This pure speculation, but I read some 1st century history that makes me wonder if St Paul precipitated his own death by sarcastically lampooning the emperor.
In 66 A.D. the Emperor Nero left Rome to compete in the Olympic games and make a concert tour of Greece. At Olympia, he competed in the four-horse chariot race. The historian Suetonius, in The Twelve Caesars, reported that Nero drove his chariot with at least 10 horses. The emperor was thrown from his chariot during the race and had to be picked up and put back at the reins.
The emperor was unable to remain in his seat and gave up the race before the finish. Since he was the emperor, the judges crowned him the winner anyway. Nero generously declared the whole province a free country and gave the judges large sums of money.
This humiliation would have been fresh news when the buffoonish emperor returned to Rome and soon afterward had the apostle Paul beheaded. Could there be a connection between Paul’s execution and a letter he penned from a prison cell in Rome? The apostle wrote this in his last letter to his young friend Timothy:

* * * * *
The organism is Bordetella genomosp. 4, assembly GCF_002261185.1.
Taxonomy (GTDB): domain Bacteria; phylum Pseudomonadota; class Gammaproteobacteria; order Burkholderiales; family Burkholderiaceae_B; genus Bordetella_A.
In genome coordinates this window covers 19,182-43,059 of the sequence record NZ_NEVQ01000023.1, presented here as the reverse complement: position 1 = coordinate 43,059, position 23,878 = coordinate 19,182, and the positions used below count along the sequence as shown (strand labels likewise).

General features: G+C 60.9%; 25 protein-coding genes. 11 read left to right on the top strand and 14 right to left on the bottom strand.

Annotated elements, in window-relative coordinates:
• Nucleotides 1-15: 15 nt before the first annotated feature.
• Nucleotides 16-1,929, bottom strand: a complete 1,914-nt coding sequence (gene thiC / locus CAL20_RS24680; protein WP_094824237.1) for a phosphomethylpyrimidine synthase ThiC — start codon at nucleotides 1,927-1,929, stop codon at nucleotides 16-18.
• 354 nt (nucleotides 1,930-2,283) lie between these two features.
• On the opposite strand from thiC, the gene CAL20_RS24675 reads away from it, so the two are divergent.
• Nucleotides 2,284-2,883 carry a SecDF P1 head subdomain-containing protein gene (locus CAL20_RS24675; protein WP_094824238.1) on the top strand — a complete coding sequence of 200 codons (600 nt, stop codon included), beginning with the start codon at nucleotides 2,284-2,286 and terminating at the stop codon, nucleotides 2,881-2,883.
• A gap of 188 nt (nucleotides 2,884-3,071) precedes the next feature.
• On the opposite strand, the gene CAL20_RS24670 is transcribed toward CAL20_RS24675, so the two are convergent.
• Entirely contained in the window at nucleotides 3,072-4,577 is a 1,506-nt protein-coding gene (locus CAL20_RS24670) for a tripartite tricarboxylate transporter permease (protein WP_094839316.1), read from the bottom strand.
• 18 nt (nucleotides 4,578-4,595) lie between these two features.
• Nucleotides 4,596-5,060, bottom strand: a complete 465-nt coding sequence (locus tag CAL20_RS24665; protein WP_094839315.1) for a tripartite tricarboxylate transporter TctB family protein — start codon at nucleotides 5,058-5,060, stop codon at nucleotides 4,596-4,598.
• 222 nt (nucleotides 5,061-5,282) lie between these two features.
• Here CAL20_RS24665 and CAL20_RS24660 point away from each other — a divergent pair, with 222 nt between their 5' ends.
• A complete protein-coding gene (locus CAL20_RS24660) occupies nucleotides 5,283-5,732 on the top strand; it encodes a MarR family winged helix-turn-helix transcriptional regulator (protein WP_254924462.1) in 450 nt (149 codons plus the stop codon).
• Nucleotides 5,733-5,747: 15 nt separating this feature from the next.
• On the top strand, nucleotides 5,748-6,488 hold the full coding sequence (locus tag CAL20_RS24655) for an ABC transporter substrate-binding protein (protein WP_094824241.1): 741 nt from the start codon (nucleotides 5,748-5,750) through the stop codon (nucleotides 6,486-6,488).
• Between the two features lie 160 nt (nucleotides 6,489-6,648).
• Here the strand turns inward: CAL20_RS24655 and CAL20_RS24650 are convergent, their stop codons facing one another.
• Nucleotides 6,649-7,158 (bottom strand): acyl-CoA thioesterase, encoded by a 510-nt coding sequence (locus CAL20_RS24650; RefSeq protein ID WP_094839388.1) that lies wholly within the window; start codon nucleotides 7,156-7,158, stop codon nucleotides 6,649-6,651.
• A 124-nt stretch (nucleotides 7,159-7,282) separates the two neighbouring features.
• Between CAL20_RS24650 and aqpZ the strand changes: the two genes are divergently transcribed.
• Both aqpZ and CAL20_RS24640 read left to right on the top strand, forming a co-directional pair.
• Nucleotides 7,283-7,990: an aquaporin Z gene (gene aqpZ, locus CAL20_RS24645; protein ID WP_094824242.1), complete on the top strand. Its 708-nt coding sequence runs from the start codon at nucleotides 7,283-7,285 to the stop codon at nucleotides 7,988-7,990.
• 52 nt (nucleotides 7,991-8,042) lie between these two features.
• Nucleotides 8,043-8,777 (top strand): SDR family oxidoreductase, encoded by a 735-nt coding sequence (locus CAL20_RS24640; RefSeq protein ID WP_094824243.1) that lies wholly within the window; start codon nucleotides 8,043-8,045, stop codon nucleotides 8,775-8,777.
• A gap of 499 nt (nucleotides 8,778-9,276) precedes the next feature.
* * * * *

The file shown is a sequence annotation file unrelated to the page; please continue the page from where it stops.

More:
An athlete is not crowned unless he competes according to the rules. . . . [T]he time of my departure has come. I have fought the good fight, I have finished the race, I have kept the faith. Henceforth there is laid up for me the crown of righteousness, which the Lord, the righteous judge, will award to me on that Day.
~ 2 Tim. 2:5, 4:6-8.
Nero the athlete had also won a crown, but he never finished the race. Nero did not compete according to the rules, yet was awarded the crown.
I think the stern apostle shows a sense of humor in combining this bittersweet farewell to Timothy with a joke at Nero’s expense. Anyone else think there is something to this?